July 5th in Seal Beach History

On this date in 1916, the Santa Ana Register reported the sad fate of  W. J. Doyle.

After several hours working as a waiter at a Seal Beach cafe on July 4th, Doyle quit due to illness. As his boss was paying him his final wages, poor Doyle, well, died. His body was given to the Waiters Union of Los Angeles for burial.

What is interesting about this newspaper story is the choice of phrases and what the reporter leaves out of the story. The name of the cafe and the name of the gentleman known simply as “the employer” are not mentioned. The reporter writes very carefully about Doyle, “he went to his employer and told him he was sick and wanted to quit.”

This is pure speculation ninety-nine years later, but it seems more likely that Doyle felt sick and asked to go home, but “the employer” insisted he continue working. Doyle either quit at that point or the employer fired Doyle when Doyle insisted he was too ill to work.

There’s an old saw about how any publicity is good publicity, but I’m sure “the employer” was glad that his name and his restaurant’s name were excluded from the story. The Santa Ana Register editor probably didn’t want to alienate a Seal Beach advertiser, but this story was just too juicy to resist running with some careful editing.

And for those of you with overbearing bosses who give you grief every time you call in sick, be sure to remind them of poor, overworked W. J. Doyle.

– Marilyn Van Dyke and Michael Dobkins

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July 4th in Seal Beach History

On this date in 1938, a thirteen year old boy had a very bad day in Seal Beach. celebrated July 4th by visiting their friends,  of 1507 Seal Way in Seal Beach. Dick, their teenage son came along, no doubt anticipating a full fun and active day at the beach, in the ocean, and in the sun. What could possibly go wrong? 

In a string of bad luck worthy of a bad folk song ballad, young Dick Nelson suffered one injury after another, requiring medical attention three times and two applications of basic first aid.

First, young Dick Nelson handled a sculpin caught by a fisherman on the old pier, and needed to visit the doctor to cauterize the lacerations on his hands.

Then young Dick Nelson managed to find the only piece of broken glass reported in the water that day and sliced open his foot enough to require his second doctor visit of the day.

Parental guidance insisted that young Dick Nelson cross swimming and fishing off his list of activities for  the rest of the day, so what was left for a young teenaged boy to do? Light a Roman Candle firework, of course.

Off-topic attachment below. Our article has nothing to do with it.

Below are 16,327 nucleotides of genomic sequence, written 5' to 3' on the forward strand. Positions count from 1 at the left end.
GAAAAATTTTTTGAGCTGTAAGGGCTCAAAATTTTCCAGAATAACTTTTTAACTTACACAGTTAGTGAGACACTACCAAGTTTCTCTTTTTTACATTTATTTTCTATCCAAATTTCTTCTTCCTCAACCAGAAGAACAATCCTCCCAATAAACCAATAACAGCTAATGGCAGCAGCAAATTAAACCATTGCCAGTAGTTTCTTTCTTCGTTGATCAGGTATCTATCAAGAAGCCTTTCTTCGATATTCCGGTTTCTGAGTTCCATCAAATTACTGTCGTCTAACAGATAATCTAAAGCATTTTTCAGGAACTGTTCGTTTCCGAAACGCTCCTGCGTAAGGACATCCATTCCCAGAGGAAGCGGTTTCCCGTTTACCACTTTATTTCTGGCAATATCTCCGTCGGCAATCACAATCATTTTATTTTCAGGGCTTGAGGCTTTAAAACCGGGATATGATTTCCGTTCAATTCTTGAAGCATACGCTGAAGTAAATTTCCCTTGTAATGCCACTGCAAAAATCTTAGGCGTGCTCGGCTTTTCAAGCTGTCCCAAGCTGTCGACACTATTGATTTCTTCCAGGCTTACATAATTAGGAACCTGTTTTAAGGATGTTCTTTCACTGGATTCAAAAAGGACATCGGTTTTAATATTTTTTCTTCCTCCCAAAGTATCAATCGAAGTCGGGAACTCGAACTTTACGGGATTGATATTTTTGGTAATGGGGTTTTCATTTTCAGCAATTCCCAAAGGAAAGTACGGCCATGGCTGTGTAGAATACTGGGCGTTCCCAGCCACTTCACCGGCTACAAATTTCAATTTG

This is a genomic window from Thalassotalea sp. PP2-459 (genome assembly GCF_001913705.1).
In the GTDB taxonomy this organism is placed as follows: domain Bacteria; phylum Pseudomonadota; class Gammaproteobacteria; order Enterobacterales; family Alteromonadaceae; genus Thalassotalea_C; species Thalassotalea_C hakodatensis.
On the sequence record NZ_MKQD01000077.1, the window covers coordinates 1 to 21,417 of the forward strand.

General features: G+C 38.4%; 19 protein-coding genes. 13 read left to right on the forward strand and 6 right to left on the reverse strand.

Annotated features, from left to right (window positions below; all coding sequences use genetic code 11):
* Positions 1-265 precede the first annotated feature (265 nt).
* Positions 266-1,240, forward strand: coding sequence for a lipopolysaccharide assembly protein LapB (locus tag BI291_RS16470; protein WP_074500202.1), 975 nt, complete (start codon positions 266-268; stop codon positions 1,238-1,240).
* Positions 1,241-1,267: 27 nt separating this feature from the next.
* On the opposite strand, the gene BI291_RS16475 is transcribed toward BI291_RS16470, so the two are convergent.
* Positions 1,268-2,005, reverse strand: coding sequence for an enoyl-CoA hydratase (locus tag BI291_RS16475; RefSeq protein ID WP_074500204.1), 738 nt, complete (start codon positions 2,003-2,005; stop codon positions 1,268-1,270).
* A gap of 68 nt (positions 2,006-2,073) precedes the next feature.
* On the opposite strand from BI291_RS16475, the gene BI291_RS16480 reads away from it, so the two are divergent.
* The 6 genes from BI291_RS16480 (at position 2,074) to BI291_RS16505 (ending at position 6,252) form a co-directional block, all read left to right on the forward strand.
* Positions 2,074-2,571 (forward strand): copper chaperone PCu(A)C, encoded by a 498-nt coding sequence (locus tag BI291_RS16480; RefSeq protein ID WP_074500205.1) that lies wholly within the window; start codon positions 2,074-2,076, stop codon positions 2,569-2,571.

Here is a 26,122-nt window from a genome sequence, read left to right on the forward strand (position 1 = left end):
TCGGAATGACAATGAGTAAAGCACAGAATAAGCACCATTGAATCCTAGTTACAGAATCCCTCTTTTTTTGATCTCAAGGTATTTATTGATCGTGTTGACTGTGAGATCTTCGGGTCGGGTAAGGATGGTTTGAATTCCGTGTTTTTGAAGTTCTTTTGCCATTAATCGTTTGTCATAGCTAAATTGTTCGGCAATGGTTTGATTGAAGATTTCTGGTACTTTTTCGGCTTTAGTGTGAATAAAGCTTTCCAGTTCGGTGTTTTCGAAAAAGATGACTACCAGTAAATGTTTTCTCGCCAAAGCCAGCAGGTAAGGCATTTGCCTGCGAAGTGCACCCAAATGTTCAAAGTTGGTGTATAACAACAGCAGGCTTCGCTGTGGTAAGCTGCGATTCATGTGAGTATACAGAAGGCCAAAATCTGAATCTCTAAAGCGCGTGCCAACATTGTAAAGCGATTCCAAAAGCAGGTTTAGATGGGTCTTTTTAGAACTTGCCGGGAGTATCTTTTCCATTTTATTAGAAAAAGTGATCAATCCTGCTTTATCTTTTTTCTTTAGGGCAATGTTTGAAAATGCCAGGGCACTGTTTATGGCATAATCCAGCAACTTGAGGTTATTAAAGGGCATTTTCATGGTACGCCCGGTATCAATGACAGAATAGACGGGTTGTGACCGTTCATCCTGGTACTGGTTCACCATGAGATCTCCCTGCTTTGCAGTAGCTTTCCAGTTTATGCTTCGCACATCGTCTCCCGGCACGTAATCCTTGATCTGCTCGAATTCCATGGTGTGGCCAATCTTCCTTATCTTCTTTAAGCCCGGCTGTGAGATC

The Roman Candle lit young Dick Nelson’s hair on fire, burning his scalp, requiring first aid. Some of you may be starting to detect the faint shape of a pattern here.

The Nelson family then visited a neighbor of the Andersons. A neighbor with a dog. Who bit young Dick Nelson on the nose for a third visit to the doctor.

Feeling sorry for young Dick Nelson, his dad and Mr. Anderson took him out on rowboat out on Anaheim bay, but played it safe by restricting him from rowing or fishing.

Young Dick Nelson fell overboard.

– Marilyn Van Dyke and Michael Dobkins

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July 3rd in Seal Beach History

On this date in 1917, the Topeka Daily Capital in Kansas ran the following photo.

July_3_1917_Baby_Seal_Lions_as_pets-3

The full story reads as follows:

Making pets of baby sea lions is the great fad at Seal Beach, Cal., this year. Miss Vera Teel is here shown giving “Toots” his daily ration of milk from the bottle. “Toots is about 30 days old. “Sea lion cubs are just like little puppies,” says Miss Teel. “When they are young they have all the instincts of the dog and are just as fond of humans as they are of their own sleek mothers. If the cubs are well fed and kept near people they become quite domestic when grown. They grow fat and lazy and seldom go into the water, even to fish.” ‘Toots” enjoys immensely taking his dinner from the bottle, just as any other baby might. He is now covered with many brown spots, but as he grows older these will leave, just as the fawn’s spots disappear.